In this section:
Enjoy a great day out, and raise vital funds for nursing and caring charities, by visiting an open garden. The 2015 NGS Yellow Book lists them all.
Providing vital funding for projects that help improve patient care.
If you are interested in nursing heritage, visit our website celebrating District Nursing around the world since 1859.
The Queen’s Nursing Institute has lost one of its longest-serving and most dedicated supporters with the sudden death of Maureen Acland OBE on 9 August 2011.
Mrs Acland was Chair of the Institute for 24 years, and became a Vice President on stepping down from that role in 2003. As a Vice President, she continued to attend meetings of the Council and committees of the Institute, and to take an active part in the work of the charity. Mrs Acland was very proud that she was, for many years, the only living recipient of the Institute’s highest award, its Gold Badge, which is given for ‘conspicuous and distinguished service rendered to the Institute’.
QNI Chair Rosalynde Lowe CBE said: ‘The whole Council of the QNI is shocked and immensely saddened by the sudden death of Mo Acland. She has been the backbone of the QNI for decades, leading the organisation through some very challenging times and setting us on the path to our current period of growth and development. Mo attended almost every meeting of the Council, and her wisdom and memory were invaluable to those of us who followed her.’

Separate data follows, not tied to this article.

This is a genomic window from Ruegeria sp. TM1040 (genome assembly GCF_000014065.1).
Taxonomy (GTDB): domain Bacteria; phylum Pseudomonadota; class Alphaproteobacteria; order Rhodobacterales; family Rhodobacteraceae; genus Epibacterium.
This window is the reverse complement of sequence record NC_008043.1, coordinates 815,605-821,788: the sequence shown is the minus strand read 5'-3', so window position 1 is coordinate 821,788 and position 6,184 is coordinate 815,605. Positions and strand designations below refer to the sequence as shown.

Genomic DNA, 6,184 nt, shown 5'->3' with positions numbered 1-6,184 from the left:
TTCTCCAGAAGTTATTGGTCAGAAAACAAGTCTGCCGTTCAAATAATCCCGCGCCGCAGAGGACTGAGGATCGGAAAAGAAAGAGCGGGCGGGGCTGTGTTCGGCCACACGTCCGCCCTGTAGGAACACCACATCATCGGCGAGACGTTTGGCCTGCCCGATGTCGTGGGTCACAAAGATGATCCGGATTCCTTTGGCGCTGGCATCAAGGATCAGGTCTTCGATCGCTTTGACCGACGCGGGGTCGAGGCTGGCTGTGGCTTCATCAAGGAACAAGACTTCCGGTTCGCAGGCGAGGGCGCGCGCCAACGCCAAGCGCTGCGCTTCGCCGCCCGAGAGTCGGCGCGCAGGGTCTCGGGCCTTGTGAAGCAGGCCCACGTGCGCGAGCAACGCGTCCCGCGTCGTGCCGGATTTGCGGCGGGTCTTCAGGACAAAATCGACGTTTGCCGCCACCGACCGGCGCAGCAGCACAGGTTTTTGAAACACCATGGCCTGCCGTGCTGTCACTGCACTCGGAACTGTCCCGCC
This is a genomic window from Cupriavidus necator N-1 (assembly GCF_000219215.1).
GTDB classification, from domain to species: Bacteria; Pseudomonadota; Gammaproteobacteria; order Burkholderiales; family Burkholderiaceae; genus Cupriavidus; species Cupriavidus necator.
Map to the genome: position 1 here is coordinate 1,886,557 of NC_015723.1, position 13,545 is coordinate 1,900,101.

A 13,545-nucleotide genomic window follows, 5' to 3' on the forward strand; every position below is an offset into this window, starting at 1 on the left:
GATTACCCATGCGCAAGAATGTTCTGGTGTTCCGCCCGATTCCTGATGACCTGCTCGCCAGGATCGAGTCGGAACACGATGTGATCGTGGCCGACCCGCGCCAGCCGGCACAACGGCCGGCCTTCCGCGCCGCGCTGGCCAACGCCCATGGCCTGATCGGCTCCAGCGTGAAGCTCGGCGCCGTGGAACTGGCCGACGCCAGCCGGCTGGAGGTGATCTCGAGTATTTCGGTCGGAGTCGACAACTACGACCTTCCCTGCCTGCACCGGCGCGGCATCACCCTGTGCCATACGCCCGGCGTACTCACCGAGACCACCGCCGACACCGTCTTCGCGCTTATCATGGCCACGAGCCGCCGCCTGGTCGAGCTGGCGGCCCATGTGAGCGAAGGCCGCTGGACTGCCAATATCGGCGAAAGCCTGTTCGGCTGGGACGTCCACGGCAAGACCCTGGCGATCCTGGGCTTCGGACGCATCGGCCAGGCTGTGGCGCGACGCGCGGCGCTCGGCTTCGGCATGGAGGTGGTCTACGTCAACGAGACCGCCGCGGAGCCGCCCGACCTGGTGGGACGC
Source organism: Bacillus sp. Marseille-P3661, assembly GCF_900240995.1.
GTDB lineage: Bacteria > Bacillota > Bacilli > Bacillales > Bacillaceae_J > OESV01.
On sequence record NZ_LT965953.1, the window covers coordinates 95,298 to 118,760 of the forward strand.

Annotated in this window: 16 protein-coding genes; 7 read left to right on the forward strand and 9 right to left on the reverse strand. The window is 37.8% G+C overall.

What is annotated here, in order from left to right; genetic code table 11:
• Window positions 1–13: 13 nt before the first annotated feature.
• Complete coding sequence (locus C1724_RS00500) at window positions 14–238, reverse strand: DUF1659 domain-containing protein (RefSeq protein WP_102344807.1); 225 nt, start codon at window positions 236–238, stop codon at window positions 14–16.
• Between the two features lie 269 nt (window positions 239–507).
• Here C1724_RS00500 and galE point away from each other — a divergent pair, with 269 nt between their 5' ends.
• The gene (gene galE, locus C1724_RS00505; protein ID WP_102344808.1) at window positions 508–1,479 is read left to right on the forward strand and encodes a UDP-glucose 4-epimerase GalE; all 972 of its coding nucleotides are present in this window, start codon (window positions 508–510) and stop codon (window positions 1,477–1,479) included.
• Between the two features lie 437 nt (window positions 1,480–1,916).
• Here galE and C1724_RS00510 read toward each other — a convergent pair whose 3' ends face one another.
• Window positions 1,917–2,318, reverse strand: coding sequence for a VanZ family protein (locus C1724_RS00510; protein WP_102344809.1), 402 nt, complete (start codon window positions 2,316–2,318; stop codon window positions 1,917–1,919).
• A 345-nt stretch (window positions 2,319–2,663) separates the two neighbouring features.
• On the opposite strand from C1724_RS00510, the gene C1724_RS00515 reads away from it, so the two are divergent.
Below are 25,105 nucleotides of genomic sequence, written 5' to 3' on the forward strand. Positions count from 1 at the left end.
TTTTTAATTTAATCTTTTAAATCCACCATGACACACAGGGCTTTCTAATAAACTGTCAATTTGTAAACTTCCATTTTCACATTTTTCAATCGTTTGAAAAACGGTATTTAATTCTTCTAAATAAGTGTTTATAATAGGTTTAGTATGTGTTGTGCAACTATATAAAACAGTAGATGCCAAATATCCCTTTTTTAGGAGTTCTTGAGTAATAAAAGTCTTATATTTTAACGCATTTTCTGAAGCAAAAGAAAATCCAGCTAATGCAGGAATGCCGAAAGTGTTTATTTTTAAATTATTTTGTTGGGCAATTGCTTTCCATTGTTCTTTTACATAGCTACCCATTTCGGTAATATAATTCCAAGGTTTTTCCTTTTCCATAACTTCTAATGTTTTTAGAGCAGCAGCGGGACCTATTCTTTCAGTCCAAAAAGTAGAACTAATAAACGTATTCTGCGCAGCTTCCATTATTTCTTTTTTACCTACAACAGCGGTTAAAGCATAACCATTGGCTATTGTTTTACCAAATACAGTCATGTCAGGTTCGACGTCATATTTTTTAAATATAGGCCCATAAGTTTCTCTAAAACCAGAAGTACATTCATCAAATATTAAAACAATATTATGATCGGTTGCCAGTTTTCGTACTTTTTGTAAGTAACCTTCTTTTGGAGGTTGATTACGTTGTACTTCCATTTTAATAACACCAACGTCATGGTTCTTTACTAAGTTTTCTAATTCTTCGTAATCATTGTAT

Another Vice President and former Chair of the Institute, Dr June Crown CBE, also speaks of the ‘wonderful legacy’ that Mrs Acland leaves at the QNI. ‘Mo devoted her life to others’, Dr Crown said. ‘Her warmth and generosity came through every contact I had with her, and I never heard her say an unkind word – though she could be forthright when that was called for.’
QNI Vice Chair Michael Cooper remembers Mrs Acland fondly as the first person he met when he was introduced to the Institute eight years ago. ‘I valued her friendship very much’, he commented. ‘She made a huge contribution to the QNI over the years and we shall miss her.’
In recent weeks, Mrs Acland had made a special visit to the QNI to meet a family historian from Australia who was researching the story of her great aunt, Annie Peterkin, a former Superintendent of the Institute. She had also attended the most recent Council meeting on 3 August.
Maureen Acland's career started in the Foreign Office, and continued in the voluntary and charitable world. She was actively involved with the Queen’s Nursing Institute (24 years as chairman and nearly 10 years as Vice President); The Florence Nightingale Foundation ( 21 years as Chairman); The National Gardens Scheme (37 years); the Hertfordshire Nursing Trust (27 years); The Order of St. John and St. John Ambulance (Chaired the joint St. John/Red Cross Emergency Committee to organise and staff the reception hospital for walking wounded from Stansted and Luton during the first Gulf War); and the [Community and] District Nursing Association (16 years). She was also a trustee of several other charities including the Rosalind Paget Trust (the first Queen’s Nurse) and NurseAid.
Mrs Acland was also a Dame of the Order of St. John, and Fellow of the Royal Society of Medicine and the Royal Society of Arts.
Maureen Acland was Chair of the QNI between 1978 and 2003.